Living Yearbook: Cars through CSU history

Luke Bourland

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When thumbing through an old yearbook or magazine, one thing immediately jumps out at me: the cars of the time. Most commonly used to describe old cars, “they just don’t make them like they used to” is a phrase we’ve all heard before. When it’s uttered, it spurs most people’s imaginations to sea foam green ‘57 Chevrolets, drive-in theaters and giant boats on wheels. Personally, when I hear this phrase, I think of the lack of crumple zones, no airbags, front hood ornaments that would work better as skewers than a vehicle badge and Ralph Nader’s “Unsafe at Any Speed.”

In 1908, Henry Ford revolutionized the world with the introduction of the Model T, and Colorado State University had already been around for almost 40 years at this point. Needless to say, our beautiful campus has seen the conception, introduction and development of the beautiful automobile. With the development of cars came the augmentation of campus, leading to more parking (some would say not enough), parking tickets and even electric vehicle charging stations. In its 151-year lifetime, CSU has seen the mass production of the Model T to the introduction of Tesla — a lot of development, but nothing really changes too much. Cars are here to stay even if they don’t make them like they used to.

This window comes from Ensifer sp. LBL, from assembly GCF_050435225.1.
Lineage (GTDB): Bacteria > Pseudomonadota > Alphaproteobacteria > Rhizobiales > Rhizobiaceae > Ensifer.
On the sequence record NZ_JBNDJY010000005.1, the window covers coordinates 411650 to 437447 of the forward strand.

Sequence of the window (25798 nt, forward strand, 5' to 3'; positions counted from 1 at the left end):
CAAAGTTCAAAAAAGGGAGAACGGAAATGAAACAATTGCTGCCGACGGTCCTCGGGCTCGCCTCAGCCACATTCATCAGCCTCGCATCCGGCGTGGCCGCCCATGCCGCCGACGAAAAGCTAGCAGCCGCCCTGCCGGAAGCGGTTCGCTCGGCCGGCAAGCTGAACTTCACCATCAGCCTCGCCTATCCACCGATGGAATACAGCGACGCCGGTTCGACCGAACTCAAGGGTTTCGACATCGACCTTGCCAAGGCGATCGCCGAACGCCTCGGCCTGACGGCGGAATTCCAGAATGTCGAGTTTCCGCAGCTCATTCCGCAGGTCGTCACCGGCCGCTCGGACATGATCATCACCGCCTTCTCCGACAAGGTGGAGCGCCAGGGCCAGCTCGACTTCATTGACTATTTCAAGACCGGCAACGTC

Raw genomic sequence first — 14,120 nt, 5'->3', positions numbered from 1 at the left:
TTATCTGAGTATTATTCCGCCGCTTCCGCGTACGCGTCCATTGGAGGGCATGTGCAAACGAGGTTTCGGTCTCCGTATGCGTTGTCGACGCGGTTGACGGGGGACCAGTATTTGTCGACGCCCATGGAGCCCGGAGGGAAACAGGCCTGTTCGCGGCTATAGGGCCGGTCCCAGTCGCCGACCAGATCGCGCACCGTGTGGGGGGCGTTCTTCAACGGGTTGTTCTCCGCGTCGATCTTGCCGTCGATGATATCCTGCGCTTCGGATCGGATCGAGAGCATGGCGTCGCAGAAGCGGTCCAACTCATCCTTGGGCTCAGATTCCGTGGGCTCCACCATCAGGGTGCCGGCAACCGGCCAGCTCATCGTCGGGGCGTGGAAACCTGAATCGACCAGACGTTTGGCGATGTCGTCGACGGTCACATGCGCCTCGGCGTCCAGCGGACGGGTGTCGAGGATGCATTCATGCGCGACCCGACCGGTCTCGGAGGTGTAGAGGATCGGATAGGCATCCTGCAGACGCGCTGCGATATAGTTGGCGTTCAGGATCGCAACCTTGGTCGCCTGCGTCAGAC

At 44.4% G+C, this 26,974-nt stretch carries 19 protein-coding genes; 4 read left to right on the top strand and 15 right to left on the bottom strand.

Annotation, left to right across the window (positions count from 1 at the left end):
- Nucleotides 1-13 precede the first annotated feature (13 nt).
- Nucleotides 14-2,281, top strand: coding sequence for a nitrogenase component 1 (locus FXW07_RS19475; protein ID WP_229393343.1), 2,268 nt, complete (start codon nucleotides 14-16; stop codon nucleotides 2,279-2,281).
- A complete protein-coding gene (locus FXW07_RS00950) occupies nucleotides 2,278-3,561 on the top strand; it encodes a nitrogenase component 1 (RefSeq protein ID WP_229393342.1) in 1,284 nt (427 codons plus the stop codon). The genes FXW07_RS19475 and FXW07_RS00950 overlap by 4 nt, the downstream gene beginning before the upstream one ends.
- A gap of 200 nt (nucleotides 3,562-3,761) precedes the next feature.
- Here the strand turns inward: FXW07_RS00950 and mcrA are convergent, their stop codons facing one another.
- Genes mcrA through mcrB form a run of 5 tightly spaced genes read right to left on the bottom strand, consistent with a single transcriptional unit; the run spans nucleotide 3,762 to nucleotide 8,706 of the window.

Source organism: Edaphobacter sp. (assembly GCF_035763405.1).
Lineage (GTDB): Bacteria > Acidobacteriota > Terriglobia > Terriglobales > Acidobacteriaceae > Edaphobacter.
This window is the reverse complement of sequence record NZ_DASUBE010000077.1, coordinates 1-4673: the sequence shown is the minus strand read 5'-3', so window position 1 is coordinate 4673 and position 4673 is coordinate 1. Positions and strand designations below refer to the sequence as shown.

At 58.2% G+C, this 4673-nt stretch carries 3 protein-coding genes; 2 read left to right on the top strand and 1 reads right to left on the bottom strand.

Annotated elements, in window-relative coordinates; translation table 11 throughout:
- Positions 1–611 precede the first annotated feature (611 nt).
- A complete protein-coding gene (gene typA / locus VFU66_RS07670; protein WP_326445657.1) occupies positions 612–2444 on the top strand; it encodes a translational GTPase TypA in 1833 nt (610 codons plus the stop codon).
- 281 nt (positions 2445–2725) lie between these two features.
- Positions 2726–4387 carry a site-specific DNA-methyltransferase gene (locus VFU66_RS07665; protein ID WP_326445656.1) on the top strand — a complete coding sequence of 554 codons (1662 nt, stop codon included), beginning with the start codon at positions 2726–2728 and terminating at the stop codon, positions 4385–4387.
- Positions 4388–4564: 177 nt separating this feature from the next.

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A plethora of cars sit parked somewhere on Colorado State Universities Campus. This picture was taken in 1983. (Via Silver Spruce)

Luke Bourland can be reached at photo@collegian.com or on Instagram @lukemcduff.